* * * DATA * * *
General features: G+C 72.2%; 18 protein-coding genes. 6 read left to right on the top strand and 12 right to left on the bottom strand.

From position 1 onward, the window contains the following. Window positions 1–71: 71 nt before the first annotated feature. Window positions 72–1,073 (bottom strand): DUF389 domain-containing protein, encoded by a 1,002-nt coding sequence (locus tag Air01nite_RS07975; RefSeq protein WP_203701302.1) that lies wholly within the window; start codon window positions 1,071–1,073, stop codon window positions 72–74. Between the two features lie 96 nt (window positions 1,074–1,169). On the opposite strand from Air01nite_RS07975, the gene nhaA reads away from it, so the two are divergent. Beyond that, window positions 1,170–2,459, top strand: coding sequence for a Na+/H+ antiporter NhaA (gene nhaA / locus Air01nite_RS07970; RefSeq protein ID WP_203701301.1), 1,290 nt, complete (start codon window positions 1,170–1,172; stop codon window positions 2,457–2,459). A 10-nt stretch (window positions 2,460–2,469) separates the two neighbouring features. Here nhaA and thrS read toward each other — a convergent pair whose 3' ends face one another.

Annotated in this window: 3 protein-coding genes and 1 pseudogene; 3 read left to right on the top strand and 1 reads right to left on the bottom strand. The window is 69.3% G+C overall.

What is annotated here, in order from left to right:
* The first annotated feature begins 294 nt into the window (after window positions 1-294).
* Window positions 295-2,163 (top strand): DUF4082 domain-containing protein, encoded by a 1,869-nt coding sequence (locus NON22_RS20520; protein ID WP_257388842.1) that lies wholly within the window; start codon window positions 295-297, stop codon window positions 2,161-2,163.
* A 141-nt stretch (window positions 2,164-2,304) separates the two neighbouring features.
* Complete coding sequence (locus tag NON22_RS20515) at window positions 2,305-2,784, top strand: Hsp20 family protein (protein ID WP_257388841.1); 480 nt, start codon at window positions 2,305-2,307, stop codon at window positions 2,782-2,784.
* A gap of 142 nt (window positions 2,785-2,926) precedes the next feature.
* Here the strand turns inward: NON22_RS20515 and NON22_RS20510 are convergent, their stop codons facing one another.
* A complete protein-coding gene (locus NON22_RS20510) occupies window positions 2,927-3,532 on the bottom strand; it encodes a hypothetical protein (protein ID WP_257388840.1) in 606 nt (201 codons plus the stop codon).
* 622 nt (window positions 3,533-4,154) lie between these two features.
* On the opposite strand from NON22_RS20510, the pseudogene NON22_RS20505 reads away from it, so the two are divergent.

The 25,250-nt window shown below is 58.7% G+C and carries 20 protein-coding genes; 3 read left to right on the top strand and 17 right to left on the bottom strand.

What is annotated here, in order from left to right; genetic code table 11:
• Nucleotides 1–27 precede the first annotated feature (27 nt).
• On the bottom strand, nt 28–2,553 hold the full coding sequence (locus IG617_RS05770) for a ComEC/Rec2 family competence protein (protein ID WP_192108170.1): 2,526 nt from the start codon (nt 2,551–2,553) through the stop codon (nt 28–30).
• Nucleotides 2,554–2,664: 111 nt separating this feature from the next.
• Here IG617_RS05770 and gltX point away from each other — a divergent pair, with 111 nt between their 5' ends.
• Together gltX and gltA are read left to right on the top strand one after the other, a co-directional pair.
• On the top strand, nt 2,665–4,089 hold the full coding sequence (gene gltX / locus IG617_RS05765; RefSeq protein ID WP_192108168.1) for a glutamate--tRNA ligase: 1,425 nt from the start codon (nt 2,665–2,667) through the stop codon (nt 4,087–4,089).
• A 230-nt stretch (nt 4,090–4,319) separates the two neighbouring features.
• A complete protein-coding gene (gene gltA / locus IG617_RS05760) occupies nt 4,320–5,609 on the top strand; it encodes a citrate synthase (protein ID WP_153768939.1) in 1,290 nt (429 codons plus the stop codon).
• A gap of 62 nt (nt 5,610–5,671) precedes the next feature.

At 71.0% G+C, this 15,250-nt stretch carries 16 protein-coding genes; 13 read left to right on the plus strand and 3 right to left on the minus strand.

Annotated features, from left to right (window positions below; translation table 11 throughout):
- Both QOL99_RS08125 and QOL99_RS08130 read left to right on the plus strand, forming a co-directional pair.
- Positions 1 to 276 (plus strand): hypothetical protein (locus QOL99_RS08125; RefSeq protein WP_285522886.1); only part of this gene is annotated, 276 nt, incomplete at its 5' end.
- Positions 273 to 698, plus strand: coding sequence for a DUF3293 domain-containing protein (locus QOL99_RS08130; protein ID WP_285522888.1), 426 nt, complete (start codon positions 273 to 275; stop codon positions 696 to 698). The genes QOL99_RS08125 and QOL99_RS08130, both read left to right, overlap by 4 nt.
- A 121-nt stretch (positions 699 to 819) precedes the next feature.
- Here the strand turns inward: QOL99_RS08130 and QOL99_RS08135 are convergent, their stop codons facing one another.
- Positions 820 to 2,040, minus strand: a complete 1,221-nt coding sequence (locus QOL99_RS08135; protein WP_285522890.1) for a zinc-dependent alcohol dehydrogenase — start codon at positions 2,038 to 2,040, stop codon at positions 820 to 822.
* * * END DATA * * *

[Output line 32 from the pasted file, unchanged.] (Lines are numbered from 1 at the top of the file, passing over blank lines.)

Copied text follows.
- Positions 820 to 2,040, minus strand: a complete 1,221-nt coding sequence (locus QOL99_RS08135; protein WP_285522890.1) for a zinc-dependent alcohol dehydrogenase — start codon at positions 2,038 to 2,040, stop codon at positions 820 to 822.